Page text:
A Wider Lighter DIY Sleeping Pad

Unless you are tiny (like my wife Della) I’m sure that you have found that when you sleep on your back your arms fall off the sides of a ‘standard’ 20″ sleeping pad such as my wonderful Exped Winter mat shown. This is both uncomfortable and cold. Of course you could buy a (much) wider mat – but they are usually only 24-25″ so not much better, particularly if you are (likely) larger than me, and they can add hundreds of grams to your pack load too. Some people suggest I use my shoes for this purpose, but as my shoes are almost never dry at the end of the day…

Though enjoying a good night’s sleep is just about the most important thing you can have in the wilderness (to which add, having a great time and getting home safe), a wider pad is not necessarily going to do it for you, particularly with all that extra weight. What you see here is a way of doing it without adding any weight at all – as the three pillows shown likely weigh less than the one pillow you are currently using!

The little $20 gadget which did this for me is a Kleva Seal Bag Sealer which I bought recently from K-Mart. It will seal up the Graham Air pillows I wrote about here, but I am still looking for something which will do a better job. I would like the sealed strip to be wider. You will want one of these though for your freezer bag cookery & etc. They are just great, and attach magnetically to the fridge.

I have added four small (sewing) grommets to the two side pillows. I will attach them to the sleeping mat like I did the Stop Losing Your Pillow. That will pull them in close and keep them in just the right position. Each of them weighs 19 grams at the moment but they are nearly 18″ long and need only be around 12″. Some cord and a couple of these clam cleats will only add a gram or two. So the wider mat will weigh an additional ounce at most. I think sewn loops of gross grain ribbon will work more robustly than the grommets which are a bit flimsy.

You will also notice the foreshortened pillow I wrote about before. It weighs 12 grams. You will have to be careful with these pillows, but I used one for over two years (until I replaced it as it was so shamefully grubby), so if you are careful you will get some miles out of them – and anyway they only cost about $2 each.

I was going to use the two pillows I wrote about here (which would make a much more robust set-up, but I have been sleeping on the floor in the loungeroom of late (on account of some insecticide poisoning – more about that later) and I have found them just too comfy to be cutting down right now. Besides they weigh around 100 grams each (which would make the set-up using two halves) that weight. I have ordered a couple of lighter ones from Amazon.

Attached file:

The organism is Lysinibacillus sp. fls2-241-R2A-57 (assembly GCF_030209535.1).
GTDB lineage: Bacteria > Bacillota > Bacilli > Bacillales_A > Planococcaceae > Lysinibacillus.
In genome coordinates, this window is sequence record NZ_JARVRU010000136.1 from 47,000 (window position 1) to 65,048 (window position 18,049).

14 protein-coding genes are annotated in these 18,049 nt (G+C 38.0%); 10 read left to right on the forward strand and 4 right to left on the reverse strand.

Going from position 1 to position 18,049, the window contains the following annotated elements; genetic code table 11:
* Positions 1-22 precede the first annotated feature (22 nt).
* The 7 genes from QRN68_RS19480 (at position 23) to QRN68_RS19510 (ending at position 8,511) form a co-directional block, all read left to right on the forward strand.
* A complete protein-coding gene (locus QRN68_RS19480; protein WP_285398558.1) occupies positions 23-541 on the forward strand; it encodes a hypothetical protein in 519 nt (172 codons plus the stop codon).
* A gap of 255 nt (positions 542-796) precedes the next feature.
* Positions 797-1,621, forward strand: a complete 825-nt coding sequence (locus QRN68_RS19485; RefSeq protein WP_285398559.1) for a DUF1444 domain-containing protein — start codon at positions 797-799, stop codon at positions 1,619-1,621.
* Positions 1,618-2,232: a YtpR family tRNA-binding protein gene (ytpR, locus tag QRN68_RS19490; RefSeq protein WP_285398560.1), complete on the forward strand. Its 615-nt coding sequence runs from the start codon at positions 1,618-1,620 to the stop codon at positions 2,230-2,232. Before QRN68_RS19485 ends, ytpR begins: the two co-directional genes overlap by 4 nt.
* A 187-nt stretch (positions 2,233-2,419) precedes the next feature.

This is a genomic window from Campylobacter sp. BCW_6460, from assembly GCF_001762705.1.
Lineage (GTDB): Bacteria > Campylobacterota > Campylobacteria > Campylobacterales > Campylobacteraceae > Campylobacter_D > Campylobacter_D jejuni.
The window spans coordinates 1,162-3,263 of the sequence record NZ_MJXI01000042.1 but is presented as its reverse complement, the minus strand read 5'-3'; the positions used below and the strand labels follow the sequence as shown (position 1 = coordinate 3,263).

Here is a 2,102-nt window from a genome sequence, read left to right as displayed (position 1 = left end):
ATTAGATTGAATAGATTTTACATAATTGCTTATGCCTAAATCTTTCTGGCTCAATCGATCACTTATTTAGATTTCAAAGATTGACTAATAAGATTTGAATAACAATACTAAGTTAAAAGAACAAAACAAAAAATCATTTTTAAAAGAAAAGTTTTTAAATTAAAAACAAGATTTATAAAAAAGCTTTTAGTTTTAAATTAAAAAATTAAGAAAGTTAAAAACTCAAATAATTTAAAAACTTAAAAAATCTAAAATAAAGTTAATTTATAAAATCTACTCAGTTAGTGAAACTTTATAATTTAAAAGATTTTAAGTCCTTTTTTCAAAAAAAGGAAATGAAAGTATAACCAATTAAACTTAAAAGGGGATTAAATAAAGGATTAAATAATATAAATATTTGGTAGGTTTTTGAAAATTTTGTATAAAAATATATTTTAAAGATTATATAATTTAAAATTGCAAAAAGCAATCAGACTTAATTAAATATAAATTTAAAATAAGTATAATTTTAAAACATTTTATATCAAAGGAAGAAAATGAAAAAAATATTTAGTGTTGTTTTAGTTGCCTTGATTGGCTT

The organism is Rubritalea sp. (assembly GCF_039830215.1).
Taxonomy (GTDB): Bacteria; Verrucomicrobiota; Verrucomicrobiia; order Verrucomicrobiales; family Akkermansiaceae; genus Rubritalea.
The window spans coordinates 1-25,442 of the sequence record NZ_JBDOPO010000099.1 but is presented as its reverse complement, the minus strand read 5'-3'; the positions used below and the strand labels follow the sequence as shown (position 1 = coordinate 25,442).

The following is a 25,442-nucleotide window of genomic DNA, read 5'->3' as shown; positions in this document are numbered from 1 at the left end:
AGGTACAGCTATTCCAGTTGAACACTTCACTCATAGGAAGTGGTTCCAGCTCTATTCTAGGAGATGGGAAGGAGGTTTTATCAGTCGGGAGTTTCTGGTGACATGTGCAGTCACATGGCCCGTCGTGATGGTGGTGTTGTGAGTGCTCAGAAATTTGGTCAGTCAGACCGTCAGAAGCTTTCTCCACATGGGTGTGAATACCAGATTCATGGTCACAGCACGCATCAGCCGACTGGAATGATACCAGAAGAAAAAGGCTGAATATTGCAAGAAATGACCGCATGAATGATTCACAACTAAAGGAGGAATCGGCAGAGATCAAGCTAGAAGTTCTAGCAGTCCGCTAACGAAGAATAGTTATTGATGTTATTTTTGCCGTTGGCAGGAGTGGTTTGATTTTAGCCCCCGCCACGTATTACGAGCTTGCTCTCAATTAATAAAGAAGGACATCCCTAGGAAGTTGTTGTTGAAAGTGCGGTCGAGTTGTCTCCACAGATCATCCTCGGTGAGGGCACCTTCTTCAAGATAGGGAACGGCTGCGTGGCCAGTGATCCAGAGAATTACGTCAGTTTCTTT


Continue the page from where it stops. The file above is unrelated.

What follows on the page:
Of course you could place some insulation (eg Primaloft Gold, or etc) inside the pillow before you sealed it up to make for a winterised kit.

This post should be read in the context of ways to shorten or modify a sleeping pad.

PS: You could also use the Kleva Seal to create a long, thin plastic tube with which you could make one of these, an Inflatable Bathtub Groundsheet. Another idea I am toying with is an inflatable space blanket quilt. Stay posted…

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2 thoughts on “A Wider Lighter DIY Sleeping Pad”

  1. Hi
    It is quite common for hammock users to put an elastic sleeve over their mat with foam cut-outs (mimicking the klymit ‘wing mat’ to protect elbows and knees from draft but obviously that’s easier as there is no marrying of mat to pillow heights.. how high do these pillows inflate in comparison to your mat?
    I’d been looking at these pillows but was reticent to buy such a bulk order. I found singles at Dutchwear (14 inches by 11 inches by a reported 4 inch loft which weigh 16.5 grams including the straw $2.. the JRB ones are now $3) https://dutchwaregear.com/product/inflatable-pillow/
    Thankfully in the UK we now have a reseller of these (henge_hammocks) at £4.70 which eliminates any P&P and fuss.
    Maybe a sleeve if light enough would still be a more elegant solution.. though I can’t imagine it coming anywhere close to the weights you are proposing. If it had a secondary feature e.g. ‘plushness’.. this might be of benefit to us quilt users.. gods know what material that could be though..
    Cheers Rigby

    1. Hi Again Rigby, I have spent over a year of my life sleeping out in a hammock – in all weathers. I just use my normal pad (eg Thermarest Neoair Womens and my normal sleeping bag Montbell. Again have a look at this link: https://www.theultralighthiker.com/2019/06/12/thermoplastics-101/ I think the heavier pillows are more suitable. I do have some other posts for hammock campers, such as: https://www.theultralighthiker.com/2018/06/30/no-cold-shoulder-spreader-hammock/ & https://www.theultralighthiker.com/2017/02/07/hammock-pad-extender/ & https://www.theultralighthiker.com/2017/01/11/klymit-hammock-pad/ & https://www.theultralighthiker.com/2017/03/06/side-insulation/ I have lots of other hammock posts if you do a search on my web page for ‘hammock’, thus: : https://www.theultralighthiker.com/?s=hammock Cheers, Steve.

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